Remember, the teaching physician can not link to a resident note that does not exist. In other words, if the resident’s note is not available when the teaching physician is documenting, the note cannot be considered for billing purposes. When documented appropriately, as in the scenarios above, the teaching physician selects the visit level based on the combined documentation.

Medicare-approved linkage statements for use by teaching physicians in this scenario include the following:

  • “I saw and evaluated the patient. I reviewed the resident’s note and agree, except that the picture is more consistent with pericarditis than myocardial ischemia. Will begin NSAIDs.”
  • “I saw and evaluated the patient. Discussed with resident and agree with resident’s findings and plan as documented in the resident’s note.”
  • “See resident’s note for details. I saw and evaluated the patient and agree with the resident’s finding and plans as written.”
  • “I saw and evaluated the patient. Agree with resident’s note but lower extremities are weaker, now 3/5; MRI of L/S spine today.”

Documentation of teaching physician presence and participation provided solely by the resident is not sufficient to support the teaching physician service. Some examples of unacceptable documentation include:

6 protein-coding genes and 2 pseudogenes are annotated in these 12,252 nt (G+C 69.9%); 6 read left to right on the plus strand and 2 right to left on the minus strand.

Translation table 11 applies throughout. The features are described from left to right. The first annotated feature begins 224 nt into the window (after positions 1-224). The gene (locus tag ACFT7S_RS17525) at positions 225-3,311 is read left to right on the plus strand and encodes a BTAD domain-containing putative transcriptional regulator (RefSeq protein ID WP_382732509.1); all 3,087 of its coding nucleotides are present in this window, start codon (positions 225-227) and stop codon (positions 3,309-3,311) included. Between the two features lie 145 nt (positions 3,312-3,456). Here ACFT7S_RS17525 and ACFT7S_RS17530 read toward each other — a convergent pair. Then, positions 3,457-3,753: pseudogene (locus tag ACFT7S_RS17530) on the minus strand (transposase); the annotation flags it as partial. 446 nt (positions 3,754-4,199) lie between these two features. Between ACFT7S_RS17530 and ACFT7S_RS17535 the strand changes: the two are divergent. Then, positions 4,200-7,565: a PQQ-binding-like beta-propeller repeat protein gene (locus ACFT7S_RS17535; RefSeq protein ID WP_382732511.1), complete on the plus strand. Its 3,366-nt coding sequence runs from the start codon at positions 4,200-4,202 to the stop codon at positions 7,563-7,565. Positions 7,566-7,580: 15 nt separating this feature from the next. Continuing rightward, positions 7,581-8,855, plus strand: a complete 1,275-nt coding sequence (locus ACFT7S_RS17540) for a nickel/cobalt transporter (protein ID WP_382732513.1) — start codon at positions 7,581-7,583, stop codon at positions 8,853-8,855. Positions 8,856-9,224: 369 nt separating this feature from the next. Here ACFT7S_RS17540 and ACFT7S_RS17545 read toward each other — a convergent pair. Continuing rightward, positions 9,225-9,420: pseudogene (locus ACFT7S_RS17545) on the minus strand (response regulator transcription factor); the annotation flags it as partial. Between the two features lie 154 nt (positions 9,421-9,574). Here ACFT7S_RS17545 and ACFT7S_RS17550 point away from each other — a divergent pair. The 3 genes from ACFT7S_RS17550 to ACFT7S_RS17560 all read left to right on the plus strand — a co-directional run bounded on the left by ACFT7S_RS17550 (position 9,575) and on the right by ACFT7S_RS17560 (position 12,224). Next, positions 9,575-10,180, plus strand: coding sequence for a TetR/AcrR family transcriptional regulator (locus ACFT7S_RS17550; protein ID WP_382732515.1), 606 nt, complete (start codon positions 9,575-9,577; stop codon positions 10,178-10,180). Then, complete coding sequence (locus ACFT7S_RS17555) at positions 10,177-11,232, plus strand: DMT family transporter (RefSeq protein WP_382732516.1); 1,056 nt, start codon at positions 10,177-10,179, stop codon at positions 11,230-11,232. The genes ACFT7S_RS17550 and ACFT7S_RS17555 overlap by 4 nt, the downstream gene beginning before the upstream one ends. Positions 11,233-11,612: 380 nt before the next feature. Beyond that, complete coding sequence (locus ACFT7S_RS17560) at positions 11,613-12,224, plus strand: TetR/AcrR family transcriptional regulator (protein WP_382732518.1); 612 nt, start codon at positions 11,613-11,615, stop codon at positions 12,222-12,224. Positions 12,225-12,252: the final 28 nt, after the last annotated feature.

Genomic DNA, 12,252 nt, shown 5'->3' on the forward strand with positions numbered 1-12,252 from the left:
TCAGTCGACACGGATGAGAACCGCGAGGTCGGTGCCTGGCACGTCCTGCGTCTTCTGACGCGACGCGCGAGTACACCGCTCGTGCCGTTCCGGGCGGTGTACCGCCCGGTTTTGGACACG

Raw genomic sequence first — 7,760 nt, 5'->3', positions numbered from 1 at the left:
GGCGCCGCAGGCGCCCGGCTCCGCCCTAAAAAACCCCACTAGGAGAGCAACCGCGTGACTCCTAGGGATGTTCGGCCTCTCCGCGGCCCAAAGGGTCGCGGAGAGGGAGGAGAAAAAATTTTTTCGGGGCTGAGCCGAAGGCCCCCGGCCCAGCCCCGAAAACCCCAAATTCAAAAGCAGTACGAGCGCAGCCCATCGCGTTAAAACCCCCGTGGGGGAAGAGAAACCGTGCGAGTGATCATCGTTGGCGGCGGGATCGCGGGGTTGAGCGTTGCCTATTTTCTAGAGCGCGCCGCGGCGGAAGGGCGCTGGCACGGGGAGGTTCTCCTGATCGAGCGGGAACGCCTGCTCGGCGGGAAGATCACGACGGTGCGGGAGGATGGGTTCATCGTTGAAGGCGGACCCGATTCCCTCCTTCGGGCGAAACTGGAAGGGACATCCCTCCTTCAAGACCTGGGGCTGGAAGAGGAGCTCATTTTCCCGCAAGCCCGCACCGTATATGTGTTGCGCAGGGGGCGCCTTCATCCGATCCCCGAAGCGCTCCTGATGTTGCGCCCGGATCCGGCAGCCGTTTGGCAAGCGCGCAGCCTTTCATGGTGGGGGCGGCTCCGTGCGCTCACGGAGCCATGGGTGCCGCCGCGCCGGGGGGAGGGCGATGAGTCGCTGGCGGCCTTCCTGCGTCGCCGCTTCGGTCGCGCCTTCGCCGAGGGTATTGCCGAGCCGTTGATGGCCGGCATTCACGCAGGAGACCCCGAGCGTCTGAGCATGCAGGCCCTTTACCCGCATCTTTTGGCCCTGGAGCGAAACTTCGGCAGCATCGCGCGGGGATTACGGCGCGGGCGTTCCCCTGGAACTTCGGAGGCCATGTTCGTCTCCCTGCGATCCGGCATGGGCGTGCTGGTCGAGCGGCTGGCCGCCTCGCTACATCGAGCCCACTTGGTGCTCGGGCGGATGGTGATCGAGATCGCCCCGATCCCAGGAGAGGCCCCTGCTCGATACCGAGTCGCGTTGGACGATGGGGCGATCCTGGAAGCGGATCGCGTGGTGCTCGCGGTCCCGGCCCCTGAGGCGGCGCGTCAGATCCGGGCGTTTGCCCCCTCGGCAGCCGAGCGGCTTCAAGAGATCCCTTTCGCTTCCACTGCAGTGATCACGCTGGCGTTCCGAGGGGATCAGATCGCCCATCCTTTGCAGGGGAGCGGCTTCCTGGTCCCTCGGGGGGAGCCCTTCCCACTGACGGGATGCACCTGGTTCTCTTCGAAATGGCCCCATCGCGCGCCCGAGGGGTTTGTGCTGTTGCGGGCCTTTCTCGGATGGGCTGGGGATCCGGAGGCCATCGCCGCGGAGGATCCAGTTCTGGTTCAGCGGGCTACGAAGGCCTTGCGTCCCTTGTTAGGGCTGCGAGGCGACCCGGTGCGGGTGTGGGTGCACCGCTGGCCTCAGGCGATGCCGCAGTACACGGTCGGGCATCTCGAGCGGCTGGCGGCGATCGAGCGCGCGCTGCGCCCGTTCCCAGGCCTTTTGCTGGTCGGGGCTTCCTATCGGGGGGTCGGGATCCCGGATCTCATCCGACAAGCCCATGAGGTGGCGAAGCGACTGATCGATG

• “Agree with above,” followed by legible countersignature or identity;
  • “Rounded, Reviewed, Agree,” followed by legible countersignature or identity;
  • “Discussed with resident. Agree,” followed by legible countersignature or identity;
  • “Seen and agree,” followed by legible countersignature or identity;
  • “Patient seen and evaluated,” followed by legible countersignature or identity; and
  • Legible countersignature or identity alone.

Time-Based Services

Time-based E/M services require the teaching physician be present for the entire period for which the claim is made. Medical record documentation should reflect the teaching physician’s total visit time (i.e., spent on the unit/floor for inpatient services), including face-to-face time with the patient.

Time spent by the resident without the presence of the teaching physician does not count toward the teaching physician’s time, nor does time the TP spends teaching activities unrelated to patient care. Examples of time-based services typically provided by hospitalists include:

  • Critical-care services (CPT codes 99291-99292);